Amsterdam University of Applied Sciences

Students use drone to save the rhino

13 Oct 2014 16:18

Students of the Amsterdam University of Applied Sciences (HvA), the University of Amsterdam (UvA), VU University Amsterdam and Delft University of Technology (TU Delft) are working together to develop a drone that can be used to detect poachers and rhinos in South Africa’s Kruger National Park. Students of the Dutch UAS Team tested the image recognition system at Beekse Bergen Safari Park last Saturday.

HvA E-technology students Aran Dokoupil and Elmar van Rijnswou were doing an internship at the National Aerospace Laboratory of the Netherlands (NLR) when Wildlife Conservation UAV Challenge organised a competition against rhino poaching. This prompted the two HvA students to form the Dutch UAS Team together with four students from the UvA and TU Delft. The Dutch UAS Team is developing a drone to combat rhino poaching.

Hunting for rhinos

Student Aran explains what the Dutch UAS Team is working on: “Kruger National Park in South Africa is home to 60% of the world’s rhino population. Unfortunately, in recent years, many rhinos have been killed for their horns, which are worth a lot of money. We are building a system that helps the park rangers to protect the rhino. Our idea is to have several drones flying over Kruger National Park. These drones contain both a normal camera and a thermal imaging camera, which film the ground. A computer analyses the images and automatically detects poachers and rhinos. The system then alerts the nearest park rangers.” Kruger National Park is half the size of the Netherlands, and poachers are difficult to detect. Drones have a huge range and can therefore be a great help to the park rangers.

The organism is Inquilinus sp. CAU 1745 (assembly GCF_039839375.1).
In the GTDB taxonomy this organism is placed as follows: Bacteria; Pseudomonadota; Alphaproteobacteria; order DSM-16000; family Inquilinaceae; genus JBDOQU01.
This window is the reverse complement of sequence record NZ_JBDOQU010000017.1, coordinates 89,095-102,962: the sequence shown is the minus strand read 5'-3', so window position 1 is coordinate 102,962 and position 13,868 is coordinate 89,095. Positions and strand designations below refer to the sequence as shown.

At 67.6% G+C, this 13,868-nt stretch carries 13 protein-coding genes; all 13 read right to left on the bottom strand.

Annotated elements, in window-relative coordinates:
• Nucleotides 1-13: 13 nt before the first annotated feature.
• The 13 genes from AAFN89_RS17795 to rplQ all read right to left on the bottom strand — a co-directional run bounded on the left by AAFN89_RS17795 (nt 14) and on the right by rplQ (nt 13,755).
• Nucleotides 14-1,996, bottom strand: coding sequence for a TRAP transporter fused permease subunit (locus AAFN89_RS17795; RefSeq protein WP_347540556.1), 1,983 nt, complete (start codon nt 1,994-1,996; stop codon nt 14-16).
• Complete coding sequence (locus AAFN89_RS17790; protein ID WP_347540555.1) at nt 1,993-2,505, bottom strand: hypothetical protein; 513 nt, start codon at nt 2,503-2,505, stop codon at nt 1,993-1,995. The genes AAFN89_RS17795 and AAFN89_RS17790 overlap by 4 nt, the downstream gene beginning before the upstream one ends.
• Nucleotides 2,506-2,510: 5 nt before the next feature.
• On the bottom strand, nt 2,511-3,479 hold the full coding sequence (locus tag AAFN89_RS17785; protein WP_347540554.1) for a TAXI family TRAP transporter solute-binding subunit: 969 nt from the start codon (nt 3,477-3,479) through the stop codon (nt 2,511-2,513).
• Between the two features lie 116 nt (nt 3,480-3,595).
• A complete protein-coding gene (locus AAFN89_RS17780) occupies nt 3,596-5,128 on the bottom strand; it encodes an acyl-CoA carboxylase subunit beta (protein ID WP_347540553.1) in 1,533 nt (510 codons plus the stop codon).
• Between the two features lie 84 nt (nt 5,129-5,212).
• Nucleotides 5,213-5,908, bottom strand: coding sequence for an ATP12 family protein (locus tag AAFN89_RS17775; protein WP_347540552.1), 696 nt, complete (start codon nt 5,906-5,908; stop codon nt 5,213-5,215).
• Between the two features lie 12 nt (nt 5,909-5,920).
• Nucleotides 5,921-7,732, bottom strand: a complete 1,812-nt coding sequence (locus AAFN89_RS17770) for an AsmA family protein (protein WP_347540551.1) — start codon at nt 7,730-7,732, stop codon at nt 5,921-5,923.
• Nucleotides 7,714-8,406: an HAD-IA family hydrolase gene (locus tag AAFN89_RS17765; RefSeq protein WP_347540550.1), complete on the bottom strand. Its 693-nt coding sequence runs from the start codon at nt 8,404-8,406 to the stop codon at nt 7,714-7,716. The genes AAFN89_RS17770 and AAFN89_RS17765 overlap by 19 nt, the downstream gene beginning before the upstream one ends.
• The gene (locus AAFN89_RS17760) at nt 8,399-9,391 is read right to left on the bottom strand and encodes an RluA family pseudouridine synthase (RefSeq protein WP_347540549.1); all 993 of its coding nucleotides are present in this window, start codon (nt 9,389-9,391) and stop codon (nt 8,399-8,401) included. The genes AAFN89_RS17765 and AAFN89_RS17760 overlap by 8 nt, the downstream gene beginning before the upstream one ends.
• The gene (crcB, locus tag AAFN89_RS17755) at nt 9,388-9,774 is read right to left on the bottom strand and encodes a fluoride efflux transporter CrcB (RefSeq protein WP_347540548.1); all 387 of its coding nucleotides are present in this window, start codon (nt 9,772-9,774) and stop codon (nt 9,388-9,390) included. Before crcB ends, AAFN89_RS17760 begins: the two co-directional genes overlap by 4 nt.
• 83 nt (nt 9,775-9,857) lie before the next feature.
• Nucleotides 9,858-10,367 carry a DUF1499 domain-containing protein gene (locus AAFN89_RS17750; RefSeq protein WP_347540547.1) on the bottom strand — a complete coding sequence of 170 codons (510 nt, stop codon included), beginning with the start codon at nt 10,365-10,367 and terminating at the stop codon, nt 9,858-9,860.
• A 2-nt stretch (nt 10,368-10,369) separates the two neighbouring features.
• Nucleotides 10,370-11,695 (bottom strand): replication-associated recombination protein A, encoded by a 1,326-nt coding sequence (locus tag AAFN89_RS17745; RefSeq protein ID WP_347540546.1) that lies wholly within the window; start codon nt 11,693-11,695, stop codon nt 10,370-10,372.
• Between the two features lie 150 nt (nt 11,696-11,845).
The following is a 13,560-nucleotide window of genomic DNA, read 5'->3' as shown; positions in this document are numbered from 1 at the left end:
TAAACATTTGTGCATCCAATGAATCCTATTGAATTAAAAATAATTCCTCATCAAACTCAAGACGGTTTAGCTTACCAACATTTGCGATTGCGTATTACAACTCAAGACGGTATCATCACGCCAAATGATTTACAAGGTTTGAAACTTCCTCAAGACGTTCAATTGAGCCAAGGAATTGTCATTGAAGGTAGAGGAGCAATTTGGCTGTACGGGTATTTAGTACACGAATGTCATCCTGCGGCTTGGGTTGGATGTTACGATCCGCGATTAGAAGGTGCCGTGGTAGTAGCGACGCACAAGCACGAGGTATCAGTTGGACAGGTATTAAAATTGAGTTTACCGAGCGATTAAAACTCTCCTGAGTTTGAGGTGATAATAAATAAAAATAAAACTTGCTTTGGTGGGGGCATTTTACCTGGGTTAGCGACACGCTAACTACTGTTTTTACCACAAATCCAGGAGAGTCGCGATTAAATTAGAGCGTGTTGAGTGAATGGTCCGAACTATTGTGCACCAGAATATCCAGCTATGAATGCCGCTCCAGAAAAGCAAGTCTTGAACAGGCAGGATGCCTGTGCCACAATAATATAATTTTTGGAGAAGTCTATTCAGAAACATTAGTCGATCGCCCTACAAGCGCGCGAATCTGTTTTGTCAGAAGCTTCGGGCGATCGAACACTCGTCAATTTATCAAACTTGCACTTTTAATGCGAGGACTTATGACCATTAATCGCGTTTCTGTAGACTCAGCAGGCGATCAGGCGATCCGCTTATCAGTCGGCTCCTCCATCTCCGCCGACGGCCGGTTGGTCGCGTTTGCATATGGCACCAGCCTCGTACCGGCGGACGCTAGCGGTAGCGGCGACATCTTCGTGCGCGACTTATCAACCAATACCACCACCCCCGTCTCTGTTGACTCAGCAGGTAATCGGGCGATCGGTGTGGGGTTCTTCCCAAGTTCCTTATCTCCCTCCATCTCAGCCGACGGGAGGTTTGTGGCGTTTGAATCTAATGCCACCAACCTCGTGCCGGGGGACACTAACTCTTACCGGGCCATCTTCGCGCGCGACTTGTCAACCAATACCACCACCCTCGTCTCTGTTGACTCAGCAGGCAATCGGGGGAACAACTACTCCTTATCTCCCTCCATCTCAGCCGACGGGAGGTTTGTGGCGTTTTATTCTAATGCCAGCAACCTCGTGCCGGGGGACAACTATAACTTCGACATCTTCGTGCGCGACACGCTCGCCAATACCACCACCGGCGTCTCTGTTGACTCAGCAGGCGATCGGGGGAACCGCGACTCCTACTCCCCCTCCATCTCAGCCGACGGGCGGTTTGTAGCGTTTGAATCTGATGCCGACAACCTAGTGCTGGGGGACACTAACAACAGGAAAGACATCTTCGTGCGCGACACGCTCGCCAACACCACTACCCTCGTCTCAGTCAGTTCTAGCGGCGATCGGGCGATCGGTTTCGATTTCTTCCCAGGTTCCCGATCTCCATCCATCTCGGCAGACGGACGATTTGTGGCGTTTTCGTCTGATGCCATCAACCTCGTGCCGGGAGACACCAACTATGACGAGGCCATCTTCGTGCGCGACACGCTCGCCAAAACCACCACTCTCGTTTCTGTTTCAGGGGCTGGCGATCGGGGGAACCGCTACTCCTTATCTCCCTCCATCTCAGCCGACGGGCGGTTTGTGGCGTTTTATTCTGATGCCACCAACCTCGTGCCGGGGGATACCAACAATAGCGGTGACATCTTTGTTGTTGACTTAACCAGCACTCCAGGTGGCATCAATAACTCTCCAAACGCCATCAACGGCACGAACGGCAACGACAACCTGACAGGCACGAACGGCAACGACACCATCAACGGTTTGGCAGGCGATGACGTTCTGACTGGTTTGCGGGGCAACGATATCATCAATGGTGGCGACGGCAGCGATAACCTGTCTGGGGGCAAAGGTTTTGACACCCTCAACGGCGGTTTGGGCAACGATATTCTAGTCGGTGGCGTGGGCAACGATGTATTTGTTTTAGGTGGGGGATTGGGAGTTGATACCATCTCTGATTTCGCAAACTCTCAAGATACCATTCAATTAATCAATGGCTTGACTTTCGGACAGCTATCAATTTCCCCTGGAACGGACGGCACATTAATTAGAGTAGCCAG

Testing in safari park

The students are currently developing the drone: “We are working on the control system, how to fly the drone autonomously and the radio system.” Last Saturday, the students tested the image recognition system over Beekse Bergen Safari Park. Because they were not permitted to fly a drone over Beekse Bergen Safari Park, the students used a helium balloon with a diameter of four metres and a normal camera and thermal imaging camera suspended from it. “We need to gather images of rhinos and people on the ground to use as practice material, so that the algorithms will be able to identify poachers and rhinos,” explains Aran. The students will head to South African from 31 October, to carry out further testing with the drone in Kololo Game Reserve.

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